Recently, I wrote about a wonderful new resource called the USGS Historical Map Explorer, which provides an easy way to examine change over time using USGS maps for any area of the USA. But let’s say you want to add these historical maps to other data layers that you are investigating in ArcGIS Online. The way to accomplish this is via the method that my colleague Charlie Fitzpatrick recently described–by using the Esri Map Layers through your ArcGIS Online organizational subscription.
To access these maps, use the Add Data function and Browse Esri Map Layers. Select Basemaps, and then Historical Maps, as shown below.
I selected the 1:24,000 scale USGS layer and zoomed to Morrison, Colorado, as shown below.
The most current USGS maps are available through the “USA Topo” layer. I searched for this layer in ArcGIS Online and added it, as shown below:
But as this “most current” map is from 1995, you have yet another option: You can compare all of these USGS maps to the up-to-date topographic basemap in ArcGIS Online, which is no more than a few months old. At your fingertips you now have a wonderful library of tens of thousands of historical USGS topographic maps and current basemaps with which you can study physical and cultural changes on the landscape. You can also do this with the historical USGS topographic map explorer that I previously wrote about.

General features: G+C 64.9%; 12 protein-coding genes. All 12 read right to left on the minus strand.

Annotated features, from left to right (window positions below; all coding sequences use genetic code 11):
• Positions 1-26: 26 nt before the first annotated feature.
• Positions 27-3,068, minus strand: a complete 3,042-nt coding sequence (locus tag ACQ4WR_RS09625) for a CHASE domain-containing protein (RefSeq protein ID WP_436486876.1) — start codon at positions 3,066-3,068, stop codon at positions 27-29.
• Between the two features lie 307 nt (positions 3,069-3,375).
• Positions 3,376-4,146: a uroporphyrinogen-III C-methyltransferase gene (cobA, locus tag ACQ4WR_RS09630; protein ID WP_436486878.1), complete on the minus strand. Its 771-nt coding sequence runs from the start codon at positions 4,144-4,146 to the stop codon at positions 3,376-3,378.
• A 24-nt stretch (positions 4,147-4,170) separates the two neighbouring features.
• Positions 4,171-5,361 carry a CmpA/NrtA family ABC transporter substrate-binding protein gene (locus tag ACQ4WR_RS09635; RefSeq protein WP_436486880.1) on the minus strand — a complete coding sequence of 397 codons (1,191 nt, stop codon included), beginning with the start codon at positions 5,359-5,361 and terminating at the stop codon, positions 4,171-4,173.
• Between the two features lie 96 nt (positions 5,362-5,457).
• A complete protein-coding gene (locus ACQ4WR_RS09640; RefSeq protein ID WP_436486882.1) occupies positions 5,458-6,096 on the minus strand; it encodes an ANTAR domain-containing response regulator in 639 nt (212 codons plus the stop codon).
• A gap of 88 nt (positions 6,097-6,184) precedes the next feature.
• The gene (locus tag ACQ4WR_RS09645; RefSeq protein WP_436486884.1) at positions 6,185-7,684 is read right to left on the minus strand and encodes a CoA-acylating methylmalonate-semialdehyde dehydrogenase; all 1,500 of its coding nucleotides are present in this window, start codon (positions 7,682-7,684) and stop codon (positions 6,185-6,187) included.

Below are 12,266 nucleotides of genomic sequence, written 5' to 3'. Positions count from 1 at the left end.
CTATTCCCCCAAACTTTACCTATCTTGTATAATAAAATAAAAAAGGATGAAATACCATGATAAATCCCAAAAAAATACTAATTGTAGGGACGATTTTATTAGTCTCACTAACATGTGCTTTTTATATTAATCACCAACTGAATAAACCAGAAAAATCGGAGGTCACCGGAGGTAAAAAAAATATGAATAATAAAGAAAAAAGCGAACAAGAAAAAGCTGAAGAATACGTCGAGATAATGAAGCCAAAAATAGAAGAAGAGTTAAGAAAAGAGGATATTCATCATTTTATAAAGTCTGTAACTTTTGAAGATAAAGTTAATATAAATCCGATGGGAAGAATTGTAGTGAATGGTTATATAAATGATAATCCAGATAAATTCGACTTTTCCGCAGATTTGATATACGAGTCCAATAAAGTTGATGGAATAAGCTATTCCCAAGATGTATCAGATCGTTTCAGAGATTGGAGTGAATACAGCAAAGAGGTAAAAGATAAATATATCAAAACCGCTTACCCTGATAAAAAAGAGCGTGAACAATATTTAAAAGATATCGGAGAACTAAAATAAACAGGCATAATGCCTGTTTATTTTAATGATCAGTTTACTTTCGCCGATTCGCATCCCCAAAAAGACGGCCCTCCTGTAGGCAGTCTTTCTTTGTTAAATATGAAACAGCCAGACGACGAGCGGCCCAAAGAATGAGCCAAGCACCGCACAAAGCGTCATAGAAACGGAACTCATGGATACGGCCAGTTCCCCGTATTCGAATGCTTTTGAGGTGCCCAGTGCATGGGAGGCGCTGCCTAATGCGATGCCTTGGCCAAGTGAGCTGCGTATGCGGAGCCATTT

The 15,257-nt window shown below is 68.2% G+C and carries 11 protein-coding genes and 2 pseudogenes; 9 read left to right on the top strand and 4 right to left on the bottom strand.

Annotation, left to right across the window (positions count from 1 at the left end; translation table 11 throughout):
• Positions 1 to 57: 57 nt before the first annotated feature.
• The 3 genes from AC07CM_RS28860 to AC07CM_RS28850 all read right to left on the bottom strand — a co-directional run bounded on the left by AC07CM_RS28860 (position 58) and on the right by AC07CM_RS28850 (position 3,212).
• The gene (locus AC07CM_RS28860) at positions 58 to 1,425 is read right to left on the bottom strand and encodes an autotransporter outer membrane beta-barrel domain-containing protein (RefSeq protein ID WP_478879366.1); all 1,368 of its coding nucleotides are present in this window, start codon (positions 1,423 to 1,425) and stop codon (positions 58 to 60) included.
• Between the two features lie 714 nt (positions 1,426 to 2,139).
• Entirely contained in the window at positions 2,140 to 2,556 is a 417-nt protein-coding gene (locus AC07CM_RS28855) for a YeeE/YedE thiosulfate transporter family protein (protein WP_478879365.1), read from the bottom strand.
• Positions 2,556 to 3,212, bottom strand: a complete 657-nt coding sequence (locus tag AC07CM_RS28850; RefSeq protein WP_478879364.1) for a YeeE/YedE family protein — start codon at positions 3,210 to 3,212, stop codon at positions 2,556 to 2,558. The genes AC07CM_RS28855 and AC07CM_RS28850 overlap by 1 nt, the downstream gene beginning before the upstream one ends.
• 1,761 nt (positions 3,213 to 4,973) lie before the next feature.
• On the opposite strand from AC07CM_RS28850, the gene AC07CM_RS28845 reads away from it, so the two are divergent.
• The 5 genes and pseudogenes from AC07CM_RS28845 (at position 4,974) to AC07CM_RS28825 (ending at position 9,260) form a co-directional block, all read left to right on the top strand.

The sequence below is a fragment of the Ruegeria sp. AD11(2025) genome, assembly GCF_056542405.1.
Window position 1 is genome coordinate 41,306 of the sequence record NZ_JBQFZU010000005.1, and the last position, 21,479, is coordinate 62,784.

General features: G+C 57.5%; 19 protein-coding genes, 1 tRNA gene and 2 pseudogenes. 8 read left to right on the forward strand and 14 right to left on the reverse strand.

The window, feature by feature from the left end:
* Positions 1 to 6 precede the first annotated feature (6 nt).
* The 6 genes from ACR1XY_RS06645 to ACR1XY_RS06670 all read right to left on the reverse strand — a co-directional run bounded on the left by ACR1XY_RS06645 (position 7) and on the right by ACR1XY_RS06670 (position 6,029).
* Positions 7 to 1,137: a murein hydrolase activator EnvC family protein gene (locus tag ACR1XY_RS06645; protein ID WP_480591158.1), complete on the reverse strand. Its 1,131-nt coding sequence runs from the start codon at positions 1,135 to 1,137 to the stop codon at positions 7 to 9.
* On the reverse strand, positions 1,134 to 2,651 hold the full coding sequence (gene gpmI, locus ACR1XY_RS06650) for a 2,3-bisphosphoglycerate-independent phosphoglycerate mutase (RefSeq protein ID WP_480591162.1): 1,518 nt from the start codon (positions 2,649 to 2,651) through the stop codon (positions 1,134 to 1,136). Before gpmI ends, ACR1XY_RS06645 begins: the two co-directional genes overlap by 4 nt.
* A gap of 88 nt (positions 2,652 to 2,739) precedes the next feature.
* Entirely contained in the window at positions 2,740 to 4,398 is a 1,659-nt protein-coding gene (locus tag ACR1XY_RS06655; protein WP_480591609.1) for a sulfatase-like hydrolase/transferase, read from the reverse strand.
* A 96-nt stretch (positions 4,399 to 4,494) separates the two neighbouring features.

Each of these two methods has its advantages. The USGS topographic map explorer is an app, and like all apps, it does only a few things, but it does them very well. It is best if all you want to do is investigate land use change over time with historical maps. The method that this blog focuses on–accessing the historical maps via ArcGIS Online’s Esri map layers–gives you much more flexibility and power. Using this method, you can add other layers to your investigation, such as historical aerial photographs, population change, zoning, watersheds, and much more.